New in paperback. Hardcover was published in 2003.
This book explores how women of the poorer and middling sorts in early modern England negoitated a patriarchal culture in which they were generally excluded, marginalized, or subordinated. It focuses on the networks of close friends ('gossips') which gave them a social identity beyond the narrowly domestic, providing both companionship and practical support in disputes with husbands and with neighbours of either sex. The book also examines the micropolitics of thehousehold, with its internal alliances and feuds, and women's agency in neighbourhood politics, exercised by shaping local public opinion, exerting pressure on parish officials, and through the role of informal female juries. If women did not openly challenge male supremacy, they could often play asignificant role in shaping their own lives and the life of the local community.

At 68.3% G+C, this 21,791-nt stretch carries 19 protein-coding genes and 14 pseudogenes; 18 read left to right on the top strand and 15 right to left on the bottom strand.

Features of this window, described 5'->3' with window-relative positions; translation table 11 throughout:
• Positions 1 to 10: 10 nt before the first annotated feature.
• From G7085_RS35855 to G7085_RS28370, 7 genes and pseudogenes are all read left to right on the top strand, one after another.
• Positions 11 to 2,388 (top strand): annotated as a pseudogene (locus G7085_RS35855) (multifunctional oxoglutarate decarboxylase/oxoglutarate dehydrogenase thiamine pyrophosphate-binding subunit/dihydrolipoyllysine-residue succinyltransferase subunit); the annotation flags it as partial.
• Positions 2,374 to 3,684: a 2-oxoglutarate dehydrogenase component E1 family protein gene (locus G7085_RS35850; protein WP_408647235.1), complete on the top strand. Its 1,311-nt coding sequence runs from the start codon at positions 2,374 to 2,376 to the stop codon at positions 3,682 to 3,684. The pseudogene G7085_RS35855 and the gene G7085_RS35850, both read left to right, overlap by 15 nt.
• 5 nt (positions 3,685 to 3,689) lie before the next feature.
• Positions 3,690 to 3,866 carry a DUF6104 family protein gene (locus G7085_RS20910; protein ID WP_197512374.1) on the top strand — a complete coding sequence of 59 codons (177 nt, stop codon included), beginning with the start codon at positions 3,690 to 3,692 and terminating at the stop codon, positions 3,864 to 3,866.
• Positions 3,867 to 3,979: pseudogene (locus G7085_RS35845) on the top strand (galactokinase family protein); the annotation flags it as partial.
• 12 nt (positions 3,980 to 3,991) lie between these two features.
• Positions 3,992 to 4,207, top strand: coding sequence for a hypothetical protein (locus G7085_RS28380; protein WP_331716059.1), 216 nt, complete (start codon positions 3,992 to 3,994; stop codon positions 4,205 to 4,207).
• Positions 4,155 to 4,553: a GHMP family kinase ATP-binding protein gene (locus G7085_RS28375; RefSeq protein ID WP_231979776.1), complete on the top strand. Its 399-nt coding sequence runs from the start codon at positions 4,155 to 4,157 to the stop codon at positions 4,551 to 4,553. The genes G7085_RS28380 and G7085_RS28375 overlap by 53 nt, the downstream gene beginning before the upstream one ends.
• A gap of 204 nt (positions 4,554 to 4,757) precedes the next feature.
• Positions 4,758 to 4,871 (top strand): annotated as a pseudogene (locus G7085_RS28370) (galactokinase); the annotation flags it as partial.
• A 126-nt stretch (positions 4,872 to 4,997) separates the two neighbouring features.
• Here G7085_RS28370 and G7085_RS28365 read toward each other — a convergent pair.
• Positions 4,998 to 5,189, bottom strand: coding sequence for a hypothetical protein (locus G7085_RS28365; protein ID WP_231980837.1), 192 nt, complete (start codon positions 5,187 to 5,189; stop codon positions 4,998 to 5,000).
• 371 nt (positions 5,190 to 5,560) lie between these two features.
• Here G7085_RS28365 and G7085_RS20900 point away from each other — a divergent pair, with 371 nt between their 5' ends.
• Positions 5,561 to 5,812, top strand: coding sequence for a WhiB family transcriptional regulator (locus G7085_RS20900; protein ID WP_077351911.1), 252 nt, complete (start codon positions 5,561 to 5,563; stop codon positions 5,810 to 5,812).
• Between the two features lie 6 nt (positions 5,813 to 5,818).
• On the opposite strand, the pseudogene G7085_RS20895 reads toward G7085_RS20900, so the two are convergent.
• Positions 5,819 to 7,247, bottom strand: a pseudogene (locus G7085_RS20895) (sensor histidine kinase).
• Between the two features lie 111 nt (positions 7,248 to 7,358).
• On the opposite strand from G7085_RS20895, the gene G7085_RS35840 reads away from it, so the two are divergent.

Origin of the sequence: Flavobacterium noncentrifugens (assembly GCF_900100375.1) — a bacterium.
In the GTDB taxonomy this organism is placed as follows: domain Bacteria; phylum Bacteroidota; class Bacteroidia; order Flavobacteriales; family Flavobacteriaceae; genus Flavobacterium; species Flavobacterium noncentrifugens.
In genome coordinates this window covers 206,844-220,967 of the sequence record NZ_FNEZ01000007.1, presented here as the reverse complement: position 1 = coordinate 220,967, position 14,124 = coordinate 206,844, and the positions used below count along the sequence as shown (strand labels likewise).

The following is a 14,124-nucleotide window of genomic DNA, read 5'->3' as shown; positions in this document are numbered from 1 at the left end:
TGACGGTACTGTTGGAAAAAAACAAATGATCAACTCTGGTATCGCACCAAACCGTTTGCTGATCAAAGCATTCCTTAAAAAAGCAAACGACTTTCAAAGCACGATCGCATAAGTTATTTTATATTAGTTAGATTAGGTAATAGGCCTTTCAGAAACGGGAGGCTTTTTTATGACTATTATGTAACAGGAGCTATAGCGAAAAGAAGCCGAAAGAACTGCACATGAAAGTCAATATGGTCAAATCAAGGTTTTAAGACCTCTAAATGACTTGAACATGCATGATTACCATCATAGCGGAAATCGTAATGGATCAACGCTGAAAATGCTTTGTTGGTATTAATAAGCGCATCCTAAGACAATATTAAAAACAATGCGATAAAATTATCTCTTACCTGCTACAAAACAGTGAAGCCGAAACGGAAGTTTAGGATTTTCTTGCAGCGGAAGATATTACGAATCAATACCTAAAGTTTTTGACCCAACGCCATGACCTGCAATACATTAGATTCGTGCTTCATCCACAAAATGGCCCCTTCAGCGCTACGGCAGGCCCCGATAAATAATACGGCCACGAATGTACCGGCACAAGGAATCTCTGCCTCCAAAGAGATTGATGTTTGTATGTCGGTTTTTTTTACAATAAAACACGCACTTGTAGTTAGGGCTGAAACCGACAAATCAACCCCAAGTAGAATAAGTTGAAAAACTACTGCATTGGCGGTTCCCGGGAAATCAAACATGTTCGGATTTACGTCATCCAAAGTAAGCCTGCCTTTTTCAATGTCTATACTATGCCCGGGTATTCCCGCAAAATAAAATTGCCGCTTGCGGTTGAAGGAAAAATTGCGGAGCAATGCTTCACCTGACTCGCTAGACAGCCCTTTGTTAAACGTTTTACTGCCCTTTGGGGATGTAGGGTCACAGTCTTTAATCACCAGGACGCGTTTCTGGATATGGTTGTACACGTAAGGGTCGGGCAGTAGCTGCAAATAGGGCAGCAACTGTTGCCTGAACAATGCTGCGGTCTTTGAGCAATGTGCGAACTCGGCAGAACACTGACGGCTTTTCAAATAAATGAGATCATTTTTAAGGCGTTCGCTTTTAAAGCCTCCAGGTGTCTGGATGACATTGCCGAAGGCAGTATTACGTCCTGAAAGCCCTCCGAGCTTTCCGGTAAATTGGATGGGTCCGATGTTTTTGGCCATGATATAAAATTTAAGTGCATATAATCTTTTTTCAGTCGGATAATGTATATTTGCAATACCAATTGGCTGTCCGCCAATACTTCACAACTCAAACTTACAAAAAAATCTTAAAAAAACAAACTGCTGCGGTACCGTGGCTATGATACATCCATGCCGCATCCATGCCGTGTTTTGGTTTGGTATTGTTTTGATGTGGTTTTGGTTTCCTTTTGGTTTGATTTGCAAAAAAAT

1. Introduction ; 2. Patriarchy and the World of Gossips ; 3. Families and Gossips: The Experience of Marriage ; 4. Maidservants and the Politics of the Household ; 5. Women and Neighbours: Female Disputes ; 6. Women and Neighbours: Disputes with Men ; 7. Women as Citizens: Public and Political Life ; 8. Recreation, Religion, and Female Culture ; 9. Conclusion ; Bibliography of Unpublished Sources ; Index